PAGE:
Celebrating Women's History Month With Data Resources From ICPSR and More


Happy Women's History Month from ICPSR


Happy Women’s History Month! We have updated our list of data resources from ICPSR and others focusing on women. New additions for 2023 have the  NEW!  label. Below, you'll find data about women in elected office, the economic impact of cruise ships on women in developing countries, and more. Check out the list below, and please suggest additions. Enjoy!


  •  NEW!  NIH Women in Science
    The Women in Science website is one of the many achievements of the NIH Working Group on Women in Biomedical Careers.


  •  NEW!  Committee on the Status of Women in the Economics Profession (CSWEP) Annual Survey of U.S. Economics Departments, United States, 1994-2020 (ICPSR 37118): This data release is based on a survey of Ph.D. and non-Ph.D. granting U.S. economics departments for the years 1994-2020 and 2006-2020, respectively. The primary source of data is the annual Committee on the Status of Women in the Economics Profession (CSWEP) surveys. CSWEP is a committee of the American Economic Association (AEA). These data are supplemented with data from the AEA's Universal Academic Questionnaire (UAQ) information when CSWEP data observations are missing for a given institution and year. Observations that are missing in both CSWEP and UAQ surveys are imputed using linear interpolation.


  •  NEW!  Evaluation of In-Prison Programming for Incarcerated Women: Addressing Trauma and Prior Victimization, United States, 2017-2020 (ICPSR 37891): The Urban Institute, in collaboration with the Correctional Leaders Association (CLA), the National Center on Victims of Crime (NCVC), and the Center for Effective Public Policy (CEPP), and with funding from the National Institute of Justice, conducted a two-tiered, 33-month, exploratory mixed methods study of the policies, programs, and practices used nationwide to address the needs of incarcerated women with prior trauma and victimization experiences and prevent in-custody victimization, aiming to generate actionable information for policymakers, practitioners, and program developers. This is the first single, comprehensive study documenting the extent to which facilities implement trauma-informed and gender-responsive approaches to address women's victimization experiences, whether they offer victim services, the range of services offered, and the prevalence of trauma-informed practices in state-level women's correctional facilities. It establishes foundational knowledge for the field regarding the scope, structure, and composition of these approaches, including their trauma-informed components and use in women's correctional facilities.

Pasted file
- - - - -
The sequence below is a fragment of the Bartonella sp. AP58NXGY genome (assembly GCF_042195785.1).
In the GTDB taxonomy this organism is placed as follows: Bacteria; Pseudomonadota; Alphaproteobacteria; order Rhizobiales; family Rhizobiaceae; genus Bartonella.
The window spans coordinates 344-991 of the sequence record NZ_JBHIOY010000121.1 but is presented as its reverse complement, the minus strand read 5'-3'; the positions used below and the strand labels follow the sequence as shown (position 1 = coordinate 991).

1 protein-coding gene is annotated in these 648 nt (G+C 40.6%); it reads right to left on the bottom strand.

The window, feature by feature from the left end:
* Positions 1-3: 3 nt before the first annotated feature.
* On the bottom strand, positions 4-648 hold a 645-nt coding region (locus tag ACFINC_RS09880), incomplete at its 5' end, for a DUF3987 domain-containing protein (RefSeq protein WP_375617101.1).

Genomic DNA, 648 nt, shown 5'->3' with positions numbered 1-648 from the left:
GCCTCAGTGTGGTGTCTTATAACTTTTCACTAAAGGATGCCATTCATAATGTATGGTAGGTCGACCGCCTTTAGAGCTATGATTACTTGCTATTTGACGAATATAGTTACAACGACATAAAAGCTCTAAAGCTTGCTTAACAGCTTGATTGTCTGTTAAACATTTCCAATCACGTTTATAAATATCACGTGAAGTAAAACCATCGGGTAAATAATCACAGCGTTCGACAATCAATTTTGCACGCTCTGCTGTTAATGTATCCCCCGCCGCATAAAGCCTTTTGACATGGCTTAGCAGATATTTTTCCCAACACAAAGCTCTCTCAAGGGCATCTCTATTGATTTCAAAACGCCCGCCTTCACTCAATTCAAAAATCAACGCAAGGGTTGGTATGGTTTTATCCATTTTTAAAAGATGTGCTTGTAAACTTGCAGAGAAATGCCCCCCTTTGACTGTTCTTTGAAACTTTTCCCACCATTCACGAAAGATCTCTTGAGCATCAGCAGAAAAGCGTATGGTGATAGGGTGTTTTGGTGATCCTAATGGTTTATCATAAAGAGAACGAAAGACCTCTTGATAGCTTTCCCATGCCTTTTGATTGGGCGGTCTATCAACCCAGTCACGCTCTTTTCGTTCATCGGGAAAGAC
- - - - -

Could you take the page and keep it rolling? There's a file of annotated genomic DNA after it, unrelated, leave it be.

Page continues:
•  NEW!  Expanding Use of the Social Reactions Questionnaire among Diverse Women, Denver, Colorado, 2013-2016 (ICPSR 36776): The Social Reactions Questionnaire (SRQ) is a widely used instrument designed to measure perceptions of social reactions. Studies using the SRQ have generally asked women to report on social reactions from "other persons told about the assault," without specifying which persons. The purpose of this study was to test a modified version of the SRQ that asked women to report separately on social reactions from criminal justice personnel, community-based providers, and informal supports. The researchers sought to examine changes in social reactions longitudinally as well as the impact of social reactions on criminal justice engagement and post-traumatic distress among diverse women following a recent sexual assault. The study included testing hypotheses about the inter-relationships among social reactions, victim well-being (e.g., psychological distress), and criminal justice variables (e.g., victim engagement with prosecution). Addressing the dearth of longitudinal research on social reactions, this study examined causal links among variables. In particular, researchers tested hypotheses about changes in social reactions over time in relation to criminal justice cases and victims' post-traumatic reactions.


  •  NEW!  Maternal Depression and Child Health (Research Spotlight): Banaeefar, H. (2022). ICPSR Bibliography of Data-related Literature Research Spotlight: Maternal depression and child health (No. 1-2022). Inter-university Consortium for Political and Social Research.


  •  NEW!  Women and Children in Developing Countries of South and Southeast Asia (Research Spotlight): Palvolgyi-Polyak, Eszter. “ICPSR Bibliography of Data-related Literature Research Spotlight: Women and Children in South and Southeast Asian Countries.” No. 2-2021. Inter-university Consortium for Political and Social Research, 2021.